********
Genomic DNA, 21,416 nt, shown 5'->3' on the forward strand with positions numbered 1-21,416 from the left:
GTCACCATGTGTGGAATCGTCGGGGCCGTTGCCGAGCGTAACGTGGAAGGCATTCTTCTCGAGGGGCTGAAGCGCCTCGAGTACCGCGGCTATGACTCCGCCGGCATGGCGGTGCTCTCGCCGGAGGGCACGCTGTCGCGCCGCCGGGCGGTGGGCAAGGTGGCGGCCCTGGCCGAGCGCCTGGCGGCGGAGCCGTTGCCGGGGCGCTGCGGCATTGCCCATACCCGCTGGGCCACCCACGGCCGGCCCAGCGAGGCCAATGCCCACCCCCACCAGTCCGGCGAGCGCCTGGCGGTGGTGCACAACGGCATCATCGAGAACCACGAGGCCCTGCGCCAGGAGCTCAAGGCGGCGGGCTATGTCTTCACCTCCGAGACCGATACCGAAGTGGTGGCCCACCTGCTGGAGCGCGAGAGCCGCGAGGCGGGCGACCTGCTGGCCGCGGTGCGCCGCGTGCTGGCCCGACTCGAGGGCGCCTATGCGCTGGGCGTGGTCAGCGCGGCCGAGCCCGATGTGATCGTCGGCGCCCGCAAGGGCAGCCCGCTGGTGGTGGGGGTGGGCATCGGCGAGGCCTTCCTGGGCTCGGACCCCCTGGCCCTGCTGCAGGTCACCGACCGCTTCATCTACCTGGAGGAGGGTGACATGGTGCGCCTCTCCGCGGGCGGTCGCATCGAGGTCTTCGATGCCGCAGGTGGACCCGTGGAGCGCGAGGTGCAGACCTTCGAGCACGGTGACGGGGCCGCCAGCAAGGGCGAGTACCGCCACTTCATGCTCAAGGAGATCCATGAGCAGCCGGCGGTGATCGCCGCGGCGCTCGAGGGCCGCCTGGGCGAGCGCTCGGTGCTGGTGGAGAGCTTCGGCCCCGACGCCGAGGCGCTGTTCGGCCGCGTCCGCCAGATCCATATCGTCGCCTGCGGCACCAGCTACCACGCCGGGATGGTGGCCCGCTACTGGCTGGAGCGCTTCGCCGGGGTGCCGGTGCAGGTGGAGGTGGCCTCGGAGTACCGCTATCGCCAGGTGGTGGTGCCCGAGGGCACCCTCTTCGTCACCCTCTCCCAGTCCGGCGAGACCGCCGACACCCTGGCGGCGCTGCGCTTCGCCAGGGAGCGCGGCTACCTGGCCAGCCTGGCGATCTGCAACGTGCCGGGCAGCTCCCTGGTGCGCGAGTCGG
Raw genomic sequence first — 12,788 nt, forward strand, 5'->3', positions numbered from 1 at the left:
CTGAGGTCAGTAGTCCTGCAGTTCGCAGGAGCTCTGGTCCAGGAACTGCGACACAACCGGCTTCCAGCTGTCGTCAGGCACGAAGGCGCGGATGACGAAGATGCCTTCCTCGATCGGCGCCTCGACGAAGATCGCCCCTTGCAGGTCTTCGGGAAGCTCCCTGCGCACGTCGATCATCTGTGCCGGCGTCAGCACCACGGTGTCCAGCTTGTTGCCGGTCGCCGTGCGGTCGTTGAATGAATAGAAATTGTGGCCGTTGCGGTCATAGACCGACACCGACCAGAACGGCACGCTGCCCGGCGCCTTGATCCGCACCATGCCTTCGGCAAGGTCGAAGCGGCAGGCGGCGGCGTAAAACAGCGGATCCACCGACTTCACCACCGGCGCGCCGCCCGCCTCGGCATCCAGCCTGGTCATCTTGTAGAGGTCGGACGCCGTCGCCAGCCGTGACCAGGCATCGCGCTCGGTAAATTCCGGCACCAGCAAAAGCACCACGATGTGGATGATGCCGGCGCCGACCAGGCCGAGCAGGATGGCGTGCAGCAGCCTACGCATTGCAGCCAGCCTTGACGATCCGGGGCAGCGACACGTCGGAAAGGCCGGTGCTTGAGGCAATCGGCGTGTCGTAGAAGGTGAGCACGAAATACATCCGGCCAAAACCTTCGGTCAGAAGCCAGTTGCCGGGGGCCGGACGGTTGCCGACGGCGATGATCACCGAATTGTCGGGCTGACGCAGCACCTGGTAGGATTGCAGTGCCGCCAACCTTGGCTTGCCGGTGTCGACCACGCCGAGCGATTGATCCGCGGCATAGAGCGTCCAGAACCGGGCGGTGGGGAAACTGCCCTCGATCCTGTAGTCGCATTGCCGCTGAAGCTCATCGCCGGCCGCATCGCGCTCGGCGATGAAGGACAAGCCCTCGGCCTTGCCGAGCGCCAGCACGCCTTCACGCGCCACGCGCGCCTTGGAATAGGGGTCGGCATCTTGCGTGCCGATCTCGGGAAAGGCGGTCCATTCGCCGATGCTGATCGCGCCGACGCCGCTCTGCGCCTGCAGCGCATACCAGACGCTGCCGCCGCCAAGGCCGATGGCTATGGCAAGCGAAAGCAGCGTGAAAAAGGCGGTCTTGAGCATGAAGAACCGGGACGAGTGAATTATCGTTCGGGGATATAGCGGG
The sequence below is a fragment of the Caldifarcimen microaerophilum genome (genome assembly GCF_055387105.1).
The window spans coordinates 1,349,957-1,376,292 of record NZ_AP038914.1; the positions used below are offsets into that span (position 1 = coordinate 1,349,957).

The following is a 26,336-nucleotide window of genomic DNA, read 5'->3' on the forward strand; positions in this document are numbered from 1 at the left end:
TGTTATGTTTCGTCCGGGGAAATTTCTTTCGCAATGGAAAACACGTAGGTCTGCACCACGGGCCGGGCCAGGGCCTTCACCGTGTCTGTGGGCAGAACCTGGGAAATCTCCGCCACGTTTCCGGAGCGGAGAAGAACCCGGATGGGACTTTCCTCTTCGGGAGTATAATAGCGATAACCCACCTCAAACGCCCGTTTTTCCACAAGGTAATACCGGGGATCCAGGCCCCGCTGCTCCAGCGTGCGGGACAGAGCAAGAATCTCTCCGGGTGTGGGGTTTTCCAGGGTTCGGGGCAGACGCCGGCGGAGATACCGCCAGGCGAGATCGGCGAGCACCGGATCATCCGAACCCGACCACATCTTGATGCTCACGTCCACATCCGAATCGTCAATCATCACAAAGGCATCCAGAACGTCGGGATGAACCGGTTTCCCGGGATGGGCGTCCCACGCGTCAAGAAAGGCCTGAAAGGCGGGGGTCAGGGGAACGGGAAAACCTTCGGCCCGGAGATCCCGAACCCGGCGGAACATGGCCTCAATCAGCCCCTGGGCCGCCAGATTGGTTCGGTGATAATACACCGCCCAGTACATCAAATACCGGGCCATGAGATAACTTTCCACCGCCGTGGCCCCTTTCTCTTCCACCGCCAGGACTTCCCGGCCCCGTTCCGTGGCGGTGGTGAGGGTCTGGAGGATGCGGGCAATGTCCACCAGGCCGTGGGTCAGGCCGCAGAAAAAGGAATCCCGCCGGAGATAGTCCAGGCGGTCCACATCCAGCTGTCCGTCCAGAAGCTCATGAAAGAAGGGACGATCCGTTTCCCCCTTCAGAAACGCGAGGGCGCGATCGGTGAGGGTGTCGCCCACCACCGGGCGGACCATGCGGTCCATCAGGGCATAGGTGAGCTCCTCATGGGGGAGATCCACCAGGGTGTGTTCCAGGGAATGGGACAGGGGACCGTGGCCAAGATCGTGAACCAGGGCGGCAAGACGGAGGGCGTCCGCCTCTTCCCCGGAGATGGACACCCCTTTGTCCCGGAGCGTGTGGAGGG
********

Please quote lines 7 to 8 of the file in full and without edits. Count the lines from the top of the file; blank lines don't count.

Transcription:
The following is a 26,336-nucleotide window of genomic DNA, read 5'->3' on the forward strand; positions in this document are numbered from 1 at the left end:
TGTTATGTTTCGTCCGGGGAAATTTCTTTCGCAATGGAAAACACGTAGGTCTGCACCACGGGCCGGGCCAGGGCCTTCACCGTGTCTGTGGGCAGAACCTGGGAAATCTCCGCCACGTTTCCGGAGCGGAGAAGAACCCGGATGGGACTTTCCTCTTCGGGAGTATAATAGCGATAACCCACCTCAAACGCCCGTTTTTCCACAAGGTAATACCGGGGATCCAGGCCCCGCTGCTCCAGCGTGCGGGACAGAGCAAGAATCTCTCCGGGTGTGGGGTTTTCCAGGGTTCGGGGCAGACGCCGGCGGAGATACCGCCAGGCGAGATCGGCGAGCACCGGATCATCCGAACCCGACCACATCTTGATGCTCACGTCCACATCCGAATCGTCAATCATCACAAAGGCATCCAGAACGTCGGGATGAACCGGTTTCCCGGGATGGGCGTCCCACGCGTCAAGAAAGGCCTGAAAGGCGGGGGTCAGGGGAACGGGAAAACCTTCGGCCCGGAGATCCCGAACCCGGCGGAACATGGCCTCAATCAGCCCCTGGGCCGCCAGATTGGTTCGGTGATAATACACCGCCCAGTACATCAAATACCGGGCCATGAGATAACTTTCCACCGCCGTGGCCCCTTTCTCTTCCACCGCCAGGACTTCCCGGCCCCGTTCCGTGGCGGTGGTGAGGGTCTGGAGGATGCGGGCAATGTCCACCAGGCCGTGGGTCAGGCCGCAGAAAAAGGAATCCCGCCGGAGATAGTCCAGGCGGTCCACATCCAGCTGTCCGTCCAGAAGCTCATGAAAGAAGGGACGATCCGTTTCCCCCTTCAGAAACGCGAGGGCGCGATCGGTGAGGGTGTCGCCCACCACCGGGCGGACCATGCGGTCCATCAGGGCATAGGTGAGCTCCTCATGGGGGAGATCCACCAGGGTGTGTTCCAGGGAATGGGACAGGGGACCGTGGCCAAGATCGTGAACCAGGGCGGCAAGACGGAGGGCGTCCGCCTCTTCCCCGGAGATGGACACCCCTTTGTCCCGGAGCGTGTGGAGGG